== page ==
I would only be confident in the halving of the charge if when the two spheres are in contact, then each of them is the same distance from the third sphere. Otherwise, the third sphere will tend to push more than half of the excess charge onto the more distant of the two spheres.
What if there is no third sphere? Just two spheres?
 
  • #12
SammyS
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What if there is no third sphere? Just two spheres?
Which two spheres?
 
  • #13
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Which two spheres?
The ones in my original question. There were only 2 to start with.
 
  • #14
gneill
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I agree with you that to say the excess charge is equally shared by the two spheres coming in contact is questionable. In my opinion, it's a HUGE assumption.

I would only be confident in the halving of the charge if when the two spheres are in contact, then each of them is the same distance from the third sphere. Otherwise, the third sphere will tend to push more than half of the excess charge onto the more distant of the two spheres.
We can be sneaky and specify that the two contacting spheres are equidistant from the third sphere.

It's not clear that poster 5.98e24 has covered induction charges in his course as yet.
 
  • #15
SammyS
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If your question is: "What if two identical conducting spheres touch, will any excess charge be equally shared by the two spheres?" , then the answer is: "Yes, provided that they are isolated from any other charges object or externally produced electric field."
 
  • #16
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We can be sneaky and specify that the two contacting spheres are equidistant from the third sphere.

It's not clear that poster 5.98e24 has covered induction charges in his course as yet.
I'm a her .. :)

I did learn about induction, but that was a while ago. I haven't touched physics in a few years.

Thanks for all the help! Greatly appreciated!
 
  • #18
SammyS
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We can be sneaky and specify that the two contacting spheres are equidistant from the third sphere.

It's not clear that poster 5.98e24 has covered induction charges in his course as yet.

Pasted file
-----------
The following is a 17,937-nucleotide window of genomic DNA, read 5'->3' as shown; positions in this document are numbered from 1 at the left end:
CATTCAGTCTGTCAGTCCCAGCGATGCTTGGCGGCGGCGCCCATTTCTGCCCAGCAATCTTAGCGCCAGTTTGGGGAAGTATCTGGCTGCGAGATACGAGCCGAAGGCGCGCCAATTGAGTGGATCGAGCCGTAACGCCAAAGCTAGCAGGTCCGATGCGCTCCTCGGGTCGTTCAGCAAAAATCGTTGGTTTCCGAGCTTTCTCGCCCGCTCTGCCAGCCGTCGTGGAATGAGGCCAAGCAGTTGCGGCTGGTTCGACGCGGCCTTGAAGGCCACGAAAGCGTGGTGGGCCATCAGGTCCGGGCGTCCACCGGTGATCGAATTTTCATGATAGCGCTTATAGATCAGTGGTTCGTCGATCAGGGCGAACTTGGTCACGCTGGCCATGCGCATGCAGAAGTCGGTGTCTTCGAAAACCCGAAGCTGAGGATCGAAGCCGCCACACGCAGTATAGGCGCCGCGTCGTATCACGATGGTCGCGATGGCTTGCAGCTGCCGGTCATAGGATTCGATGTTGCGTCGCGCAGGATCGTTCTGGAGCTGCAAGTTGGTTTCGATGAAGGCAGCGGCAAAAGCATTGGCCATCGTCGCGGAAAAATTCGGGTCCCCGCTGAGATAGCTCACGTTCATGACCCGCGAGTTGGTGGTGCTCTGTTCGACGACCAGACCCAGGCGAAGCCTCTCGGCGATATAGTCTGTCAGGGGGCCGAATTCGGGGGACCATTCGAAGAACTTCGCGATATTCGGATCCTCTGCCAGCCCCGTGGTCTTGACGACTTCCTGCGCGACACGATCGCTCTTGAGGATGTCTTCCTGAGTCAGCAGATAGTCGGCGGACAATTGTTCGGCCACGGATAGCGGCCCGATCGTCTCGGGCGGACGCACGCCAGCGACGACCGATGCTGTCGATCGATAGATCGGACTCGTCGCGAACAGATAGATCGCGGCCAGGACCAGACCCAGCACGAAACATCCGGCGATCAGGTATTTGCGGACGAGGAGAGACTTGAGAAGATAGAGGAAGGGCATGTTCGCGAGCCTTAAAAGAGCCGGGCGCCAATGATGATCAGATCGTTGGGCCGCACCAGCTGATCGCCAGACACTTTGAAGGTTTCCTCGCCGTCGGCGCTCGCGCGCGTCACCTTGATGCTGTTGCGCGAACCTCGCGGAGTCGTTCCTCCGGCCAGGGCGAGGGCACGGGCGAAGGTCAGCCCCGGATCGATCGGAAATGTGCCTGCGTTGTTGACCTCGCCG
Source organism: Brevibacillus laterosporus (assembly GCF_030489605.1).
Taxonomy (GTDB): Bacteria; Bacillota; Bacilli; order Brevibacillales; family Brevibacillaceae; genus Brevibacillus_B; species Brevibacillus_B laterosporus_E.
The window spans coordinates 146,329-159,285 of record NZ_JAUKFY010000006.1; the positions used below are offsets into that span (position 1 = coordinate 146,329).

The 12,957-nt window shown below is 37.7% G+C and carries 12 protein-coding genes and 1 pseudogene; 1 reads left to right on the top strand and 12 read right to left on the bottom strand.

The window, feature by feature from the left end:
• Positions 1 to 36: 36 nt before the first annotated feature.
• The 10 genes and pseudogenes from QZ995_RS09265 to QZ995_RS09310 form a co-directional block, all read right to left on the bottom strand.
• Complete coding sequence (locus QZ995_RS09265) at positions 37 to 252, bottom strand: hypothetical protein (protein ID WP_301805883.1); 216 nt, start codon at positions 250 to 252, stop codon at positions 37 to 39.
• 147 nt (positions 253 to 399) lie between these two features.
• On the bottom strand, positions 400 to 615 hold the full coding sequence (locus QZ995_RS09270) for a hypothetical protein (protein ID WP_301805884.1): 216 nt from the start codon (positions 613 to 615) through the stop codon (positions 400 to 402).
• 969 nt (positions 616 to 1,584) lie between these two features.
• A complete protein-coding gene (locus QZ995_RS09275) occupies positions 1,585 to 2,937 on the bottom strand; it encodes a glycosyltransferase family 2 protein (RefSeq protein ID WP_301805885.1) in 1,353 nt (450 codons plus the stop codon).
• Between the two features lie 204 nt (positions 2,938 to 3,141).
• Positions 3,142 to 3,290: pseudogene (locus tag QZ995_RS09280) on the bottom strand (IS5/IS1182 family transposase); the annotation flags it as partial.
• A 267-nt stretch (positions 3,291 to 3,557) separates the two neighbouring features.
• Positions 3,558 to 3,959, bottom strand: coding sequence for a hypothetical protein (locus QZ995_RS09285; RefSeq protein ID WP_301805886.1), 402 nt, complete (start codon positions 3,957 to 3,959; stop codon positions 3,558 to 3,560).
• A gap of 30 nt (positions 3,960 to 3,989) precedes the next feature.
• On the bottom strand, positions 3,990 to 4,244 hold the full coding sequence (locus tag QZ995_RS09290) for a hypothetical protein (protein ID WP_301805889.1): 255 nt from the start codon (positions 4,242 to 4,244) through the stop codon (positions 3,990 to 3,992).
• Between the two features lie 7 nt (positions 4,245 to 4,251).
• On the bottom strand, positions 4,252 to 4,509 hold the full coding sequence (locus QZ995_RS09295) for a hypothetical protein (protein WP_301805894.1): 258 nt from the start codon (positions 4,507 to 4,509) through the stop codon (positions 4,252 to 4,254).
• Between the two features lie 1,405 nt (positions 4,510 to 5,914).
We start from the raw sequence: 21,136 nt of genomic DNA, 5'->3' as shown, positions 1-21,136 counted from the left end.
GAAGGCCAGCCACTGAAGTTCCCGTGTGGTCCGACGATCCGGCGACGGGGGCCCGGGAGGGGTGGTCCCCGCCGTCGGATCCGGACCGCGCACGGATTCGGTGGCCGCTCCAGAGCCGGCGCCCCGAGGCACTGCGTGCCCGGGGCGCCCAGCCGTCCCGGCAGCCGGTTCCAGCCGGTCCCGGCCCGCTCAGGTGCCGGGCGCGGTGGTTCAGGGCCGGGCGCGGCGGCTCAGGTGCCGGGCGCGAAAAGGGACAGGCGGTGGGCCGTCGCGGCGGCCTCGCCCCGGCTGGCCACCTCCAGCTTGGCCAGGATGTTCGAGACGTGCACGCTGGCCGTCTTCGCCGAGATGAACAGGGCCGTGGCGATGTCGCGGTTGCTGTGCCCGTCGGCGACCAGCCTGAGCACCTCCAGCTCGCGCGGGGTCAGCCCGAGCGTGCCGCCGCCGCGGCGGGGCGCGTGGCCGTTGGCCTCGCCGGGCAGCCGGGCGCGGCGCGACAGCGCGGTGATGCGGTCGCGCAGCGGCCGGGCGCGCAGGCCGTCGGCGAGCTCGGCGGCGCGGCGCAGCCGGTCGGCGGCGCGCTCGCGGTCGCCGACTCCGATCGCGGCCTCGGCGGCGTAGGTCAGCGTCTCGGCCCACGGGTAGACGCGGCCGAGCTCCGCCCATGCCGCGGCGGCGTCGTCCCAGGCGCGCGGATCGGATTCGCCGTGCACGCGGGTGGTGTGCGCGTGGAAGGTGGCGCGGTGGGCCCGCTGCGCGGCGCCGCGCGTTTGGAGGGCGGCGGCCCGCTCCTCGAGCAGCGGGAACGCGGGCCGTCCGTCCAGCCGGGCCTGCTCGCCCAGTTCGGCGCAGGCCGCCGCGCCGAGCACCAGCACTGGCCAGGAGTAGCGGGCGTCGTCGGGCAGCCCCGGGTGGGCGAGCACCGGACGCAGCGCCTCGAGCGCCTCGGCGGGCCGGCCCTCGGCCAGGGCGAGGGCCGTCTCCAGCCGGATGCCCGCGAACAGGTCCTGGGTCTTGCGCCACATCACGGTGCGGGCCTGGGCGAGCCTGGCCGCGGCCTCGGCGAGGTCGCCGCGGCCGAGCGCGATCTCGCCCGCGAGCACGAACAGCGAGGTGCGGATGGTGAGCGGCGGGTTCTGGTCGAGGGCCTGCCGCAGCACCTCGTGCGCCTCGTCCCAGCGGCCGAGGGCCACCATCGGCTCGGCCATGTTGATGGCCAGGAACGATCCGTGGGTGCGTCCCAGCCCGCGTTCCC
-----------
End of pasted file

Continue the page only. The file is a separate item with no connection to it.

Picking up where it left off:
It's still not clear whether 5.98e24 has covered induction charges, even after her response.

We could also move the single charged sphere to a very distant location while the other two touch, then bring it back to the original position after the other two separate.

5.98e24 is a puzzling name. It could represent a bit less than 10 moles.
 
  • #19
gneill
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5.98e24 is a puzzling name. It could represent a bit less than 10 moles.
Or the mass of the Earth in kg.
 
  • #20
SammyS
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That makes much more sense. Gives me an idea for 5.98e24's name, but I'll only post the guess if she's game.
 
  • #21
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The ones in my original question. There were only 2 to start with.
In the original problem, 3 shperes are involved.
Sphere A and B has qA, qB charge, C has zero charge.

A and C touches, so A shares half of the charge with C.
Then C is taken far away.
 
  • #22
SammyS
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...
A and C touches, so A shares half of the charge with C.
Then C is taken far away.
Only under specific conditions will they share exactly half the charge.
 
  • #23
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In the 1st message it is clearly said that the spheres are identical. What other conditions to take account of ?
The closeness of the other charged sphere ?
mmm ok, but I guess this is far from the problem aim.
 
  • #24
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That makes much more sense. Gives me an idea for 5.98e24's name, but I'll only post the guess if she's game.
Be my guest!

In the original problem, 3 shperes are involved.
Sphere A and B has qA, qB charge, C has zero charge.

A and C touches, so A shares half of the charge with C.
Then C is taken far away.
Ah right! I forgot about that.

In the 1st message it is clearly said that the spheres are identical. What other conditions to take account of ?
The closeness of the other charged sphere ?
mmm ok, but I guess this is far from the problem aim.
They're 10cm apart and attract each other with a magnitude of 3.0 x 10^-6 N. I don't think it matters though.
 
  • #25
SammyS
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My guess is Terra.